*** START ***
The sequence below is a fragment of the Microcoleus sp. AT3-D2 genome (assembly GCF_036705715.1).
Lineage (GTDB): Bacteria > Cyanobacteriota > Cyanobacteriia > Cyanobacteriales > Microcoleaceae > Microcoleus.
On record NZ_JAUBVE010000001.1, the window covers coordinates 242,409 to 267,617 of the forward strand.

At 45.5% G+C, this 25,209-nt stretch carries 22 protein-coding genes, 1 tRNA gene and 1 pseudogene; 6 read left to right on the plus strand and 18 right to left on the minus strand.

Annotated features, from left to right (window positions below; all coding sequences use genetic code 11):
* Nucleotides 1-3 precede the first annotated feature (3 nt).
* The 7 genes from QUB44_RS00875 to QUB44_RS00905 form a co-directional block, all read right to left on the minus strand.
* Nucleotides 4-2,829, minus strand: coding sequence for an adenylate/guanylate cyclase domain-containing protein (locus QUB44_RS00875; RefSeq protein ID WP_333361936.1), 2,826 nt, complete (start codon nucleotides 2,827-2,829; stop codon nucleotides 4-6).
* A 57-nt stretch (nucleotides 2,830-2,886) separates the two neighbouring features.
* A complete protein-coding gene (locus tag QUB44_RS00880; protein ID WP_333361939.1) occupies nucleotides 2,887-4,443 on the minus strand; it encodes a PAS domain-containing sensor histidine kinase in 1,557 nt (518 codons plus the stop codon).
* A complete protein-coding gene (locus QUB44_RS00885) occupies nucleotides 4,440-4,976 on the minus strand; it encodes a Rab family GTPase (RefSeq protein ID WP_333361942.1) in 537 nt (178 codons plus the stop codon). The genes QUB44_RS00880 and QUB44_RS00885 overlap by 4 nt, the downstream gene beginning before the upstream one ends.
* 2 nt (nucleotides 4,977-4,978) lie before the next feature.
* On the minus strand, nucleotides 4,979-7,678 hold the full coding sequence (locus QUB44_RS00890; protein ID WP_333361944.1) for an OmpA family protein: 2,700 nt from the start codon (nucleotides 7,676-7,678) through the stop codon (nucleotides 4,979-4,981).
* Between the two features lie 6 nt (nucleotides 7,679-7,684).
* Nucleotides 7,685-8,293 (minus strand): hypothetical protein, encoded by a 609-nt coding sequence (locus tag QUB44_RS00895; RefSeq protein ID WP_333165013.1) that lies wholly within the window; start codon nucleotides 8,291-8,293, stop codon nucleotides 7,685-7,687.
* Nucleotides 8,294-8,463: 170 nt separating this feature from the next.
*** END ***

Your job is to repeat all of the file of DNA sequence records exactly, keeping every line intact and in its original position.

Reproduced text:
The sequence below is a fragment of the Microcoleus sp. AT3-D2 genome (assembly GCF_036705715.1).
Lineage (GTDB): Bacteria > Cyanobacteriota > Cyanobacteriia > Cyanobacteriales > Microcoleaceae > Microcoleus.
On record NZ_JAUBVE010000001.1, the window covers coordinates 242,409 to 267,617 of the forward strand.

At 45.5% G+C, this 25,209-nt stretch carries 22 protein-coding genes, 1 tRNA gene and 1 pseudogene; 6 read left to right on the plus strand and 18 right to left on the minus strand.

Annotated features, from left to right (window positions below; all coding sequences use genetic code 11):
* Nucleotides 1-3 precede the first annotated feature (3 nt).
* The 7 genes from QUB44_RS00875 to QUB44_RS00905 form a co-directional block, all read right to left on the minus strand.
* Nucleotides 4-2,829, minus strand: coding sequence for an adenylate/guanylate cyclase domain-containing protein (locus QUB44_RS00875; RefSeq protein ID WP_333361936.1), 2,826 nt, complete (start codon nucleotides 2,827-2,829; stop codon nucleotides 4-6).
* A 57-nt stretch (nucleotides 2,830-2,886) separates the two neighbouring features.
* A complete protein-coding gene (locus tag QUB44_RS00880; protein ID WP_333361939.1) occupies nucleotides 2,887-4,443 on the minus strand; it encodes a PAS domain-containing sensor histidine kinase in 1,557 nt (518 codons plus the stop codon).
* A complete protein-coding gene (locus QUB44_RS00885) occupies nucleotides 4,440-4,976 on the minus strand; it encodes a Rab family GTPase (RefSeq protein ID WP_333361942.1) in 537 nt (178 codons plus the stop codon). The genes QUB44_RS00880 and QUB44_RS00885 overlap by 4 nt, the downstream gene beginning before the upstream one ends.
* 2 nt (nucleotides 4,977-4,978) lie before the next feature.
* On the minus strand, nucleotides 4,979-7,678 hold the full coding sequence (locus QUB44_RS00890; protein ID WP_333361944.1) for an OmpA family protein: 2,700 nt from the start codon (nucleotides 7,676-7,678) through the stop codon (nucleotides 4,979-4,981).
* Between the two features lie 6 nt (nucleotides 7,679-7,684).
* Nucleotides 7,685-8,293 (minus strand): hypothetical protein, encoded by a 609-nt coding sequence (locus tag QUB44_RS00895; RefSeq protein ID WP_333165013.1) that lies wholly within the window; start codon nucleotides 8,291-8,293, stop codon nucleotides 7,685-7,687.
* Nucleotides 8,294-8,463: 170 nt separating this feature from the next.